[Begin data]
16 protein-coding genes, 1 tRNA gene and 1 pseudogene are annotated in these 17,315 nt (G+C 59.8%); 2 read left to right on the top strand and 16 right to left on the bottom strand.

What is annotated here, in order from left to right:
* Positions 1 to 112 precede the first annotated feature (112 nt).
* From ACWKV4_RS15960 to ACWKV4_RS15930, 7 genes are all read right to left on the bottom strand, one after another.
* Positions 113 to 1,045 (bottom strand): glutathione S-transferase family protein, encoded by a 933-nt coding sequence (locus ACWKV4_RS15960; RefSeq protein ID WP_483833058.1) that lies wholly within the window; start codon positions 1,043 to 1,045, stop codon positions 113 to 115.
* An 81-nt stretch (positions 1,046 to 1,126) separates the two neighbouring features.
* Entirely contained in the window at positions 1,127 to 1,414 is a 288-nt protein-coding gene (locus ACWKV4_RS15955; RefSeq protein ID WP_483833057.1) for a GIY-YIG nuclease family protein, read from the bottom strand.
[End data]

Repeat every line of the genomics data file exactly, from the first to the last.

16 protein-coding genes, 1 tRNA gene and 1 pseudogene are annotated in these 17,315 nt (G+C 59.8%); 2 read left to right on the top strand and 16 right to left on the bottom strand.

What is annotated here, in order from left to right:
* Positions 1 to 112 precede the first annotated feature (112 nt).
* From ACWKV4_RS15960 to ACWKV4_RS15930, 7 genes are all read right to left on the bottom strand, one after another.
* Positions 113 to 1,045 (bottom strand): glutathione S-transferase family protein, encoded by a 933-nt coding sequence (locus ACWKV4_RS15960; RefSeq protein ID WP_483833058.1) that lies wholly within the window; start codon positions 1,043 to 1,045, stop codon positions 113 to 115.
* An 81-nt stretch (positions 1,046 to 1,126) separates the two neighbouring features.
* Entirely contained in the window at positions 1,127 to 1,414 is a 288-nt protein-coding gene (locus ACWKV4_RS15955; RefSeq protein ID WP_483833057.1) for a GIY-YIG nuclease family protein, read from the bottom strand.